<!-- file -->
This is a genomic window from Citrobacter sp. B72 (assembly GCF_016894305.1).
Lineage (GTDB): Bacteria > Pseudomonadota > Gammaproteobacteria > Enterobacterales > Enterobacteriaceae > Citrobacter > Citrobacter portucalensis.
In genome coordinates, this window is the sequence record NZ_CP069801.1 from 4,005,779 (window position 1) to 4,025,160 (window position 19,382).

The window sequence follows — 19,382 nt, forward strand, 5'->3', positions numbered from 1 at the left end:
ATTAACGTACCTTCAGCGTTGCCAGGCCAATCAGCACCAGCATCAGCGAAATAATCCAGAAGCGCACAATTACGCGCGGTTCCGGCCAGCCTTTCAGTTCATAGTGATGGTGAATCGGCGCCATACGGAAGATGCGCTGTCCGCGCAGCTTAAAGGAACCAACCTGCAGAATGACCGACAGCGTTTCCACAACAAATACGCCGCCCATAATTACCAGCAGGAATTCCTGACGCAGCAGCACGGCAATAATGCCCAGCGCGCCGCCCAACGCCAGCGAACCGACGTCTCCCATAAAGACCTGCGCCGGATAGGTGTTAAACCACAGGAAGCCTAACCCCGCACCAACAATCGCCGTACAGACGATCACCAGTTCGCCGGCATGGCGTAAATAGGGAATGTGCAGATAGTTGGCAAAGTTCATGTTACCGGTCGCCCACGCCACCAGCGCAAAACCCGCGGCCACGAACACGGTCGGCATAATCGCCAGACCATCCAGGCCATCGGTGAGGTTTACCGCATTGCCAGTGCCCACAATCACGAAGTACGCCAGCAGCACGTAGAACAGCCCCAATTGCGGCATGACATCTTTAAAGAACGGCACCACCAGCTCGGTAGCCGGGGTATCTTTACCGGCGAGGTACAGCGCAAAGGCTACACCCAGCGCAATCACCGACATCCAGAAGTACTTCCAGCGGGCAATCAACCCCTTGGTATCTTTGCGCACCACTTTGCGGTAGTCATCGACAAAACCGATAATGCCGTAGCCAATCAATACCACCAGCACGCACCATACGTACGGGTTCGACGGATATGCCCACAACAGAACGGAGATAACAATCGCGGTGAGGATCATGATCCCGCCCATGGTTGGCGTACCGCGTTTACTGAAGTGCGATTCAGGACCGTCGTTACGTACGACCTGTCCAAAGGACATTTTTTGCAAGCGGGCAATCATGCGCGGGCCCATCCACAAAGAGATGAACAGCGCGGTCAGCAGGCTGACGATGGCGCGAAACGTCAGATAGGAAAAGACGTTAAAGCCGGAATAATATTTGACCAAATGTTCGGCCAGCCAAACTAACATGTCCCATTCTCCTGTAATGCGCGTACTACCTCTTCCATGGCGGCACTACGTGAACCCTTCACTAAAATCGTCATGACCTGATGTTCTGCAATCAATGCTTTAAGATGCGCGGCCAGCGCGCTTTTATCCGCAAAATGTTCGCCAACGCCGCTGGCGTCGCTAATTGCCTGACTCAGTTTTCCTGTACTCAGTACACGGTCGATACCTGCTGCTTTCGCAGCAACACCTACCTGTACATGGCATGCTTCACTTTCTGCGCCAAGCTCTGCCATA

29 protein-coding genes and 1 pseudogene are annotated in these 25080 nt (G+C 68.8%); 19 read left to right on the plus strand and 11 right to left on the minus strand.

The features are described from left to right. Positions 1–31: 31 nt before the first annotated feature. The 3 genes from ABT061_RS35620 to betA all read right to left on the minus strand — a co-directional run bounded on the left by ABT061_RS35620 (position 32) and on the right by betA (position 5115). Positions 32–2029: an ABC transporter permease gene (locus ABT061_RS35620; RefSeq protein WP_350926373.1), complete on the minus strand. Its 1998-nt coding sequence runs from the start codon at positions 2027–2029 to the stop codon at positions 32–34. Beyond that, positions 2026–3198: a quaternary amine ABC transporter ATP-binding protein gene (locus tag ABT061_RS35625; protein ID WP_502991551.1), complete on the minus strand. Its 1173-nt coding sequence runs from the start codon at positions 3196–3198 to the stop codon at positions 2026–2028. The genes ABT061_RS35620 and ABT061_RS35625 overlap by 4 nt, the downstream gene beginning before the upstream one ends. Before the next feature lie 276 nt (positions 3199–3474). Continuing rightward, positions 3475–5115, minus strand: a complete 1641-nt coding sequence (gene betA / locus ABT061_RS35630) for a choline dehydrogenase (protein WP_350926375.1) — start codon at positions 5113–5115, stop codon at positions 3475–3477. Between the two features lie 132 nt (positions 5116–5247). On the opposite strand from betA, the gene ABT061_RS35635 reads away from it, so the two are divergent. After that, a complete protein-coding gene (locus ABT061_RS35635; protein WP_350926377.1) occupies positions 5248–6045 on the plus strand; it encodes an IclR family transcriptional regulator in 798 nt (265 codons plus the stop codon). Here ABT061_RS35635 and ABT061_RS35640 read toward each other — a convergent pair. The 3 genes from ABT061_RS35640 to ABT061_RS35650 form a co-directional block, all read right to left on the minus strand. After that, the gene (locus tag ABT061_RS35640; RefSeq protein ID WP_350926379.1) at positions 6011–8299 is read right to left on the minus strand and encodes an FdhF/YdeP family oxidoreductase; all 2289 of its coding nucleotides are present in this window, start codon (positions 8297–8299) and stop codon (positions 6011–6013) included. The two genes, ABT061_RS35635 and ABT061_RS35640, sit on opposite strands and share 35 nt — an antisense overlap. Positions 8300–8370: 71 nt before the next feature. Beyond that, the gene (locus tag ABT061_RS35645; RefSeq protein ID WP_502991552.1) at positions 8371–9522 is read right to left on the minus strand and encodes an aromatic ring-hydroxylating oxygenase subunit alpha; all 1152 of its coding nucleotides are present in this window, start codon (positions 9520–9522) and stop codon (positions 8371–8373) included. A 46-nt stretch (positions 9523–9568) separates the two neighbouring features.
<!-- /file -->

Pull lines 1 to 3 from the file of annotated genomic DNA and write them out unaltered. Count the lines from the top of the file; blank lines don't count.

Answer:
This is a genomic window from Citrobacter sp. B72 (assembly GCF_016894305.1).
Lineage (GTDB): Bacteria > Pseudomonadota > Gammaproteobacteria > Enterobacterales > Enterobacteriaceae > Citrobacter > Citrobacter portucalensis.
In genome coordinates, this window is the sequence record NZ_CP069801.1 from 4,005,779 (window position 1) to 4,025,160 (window position 19,382).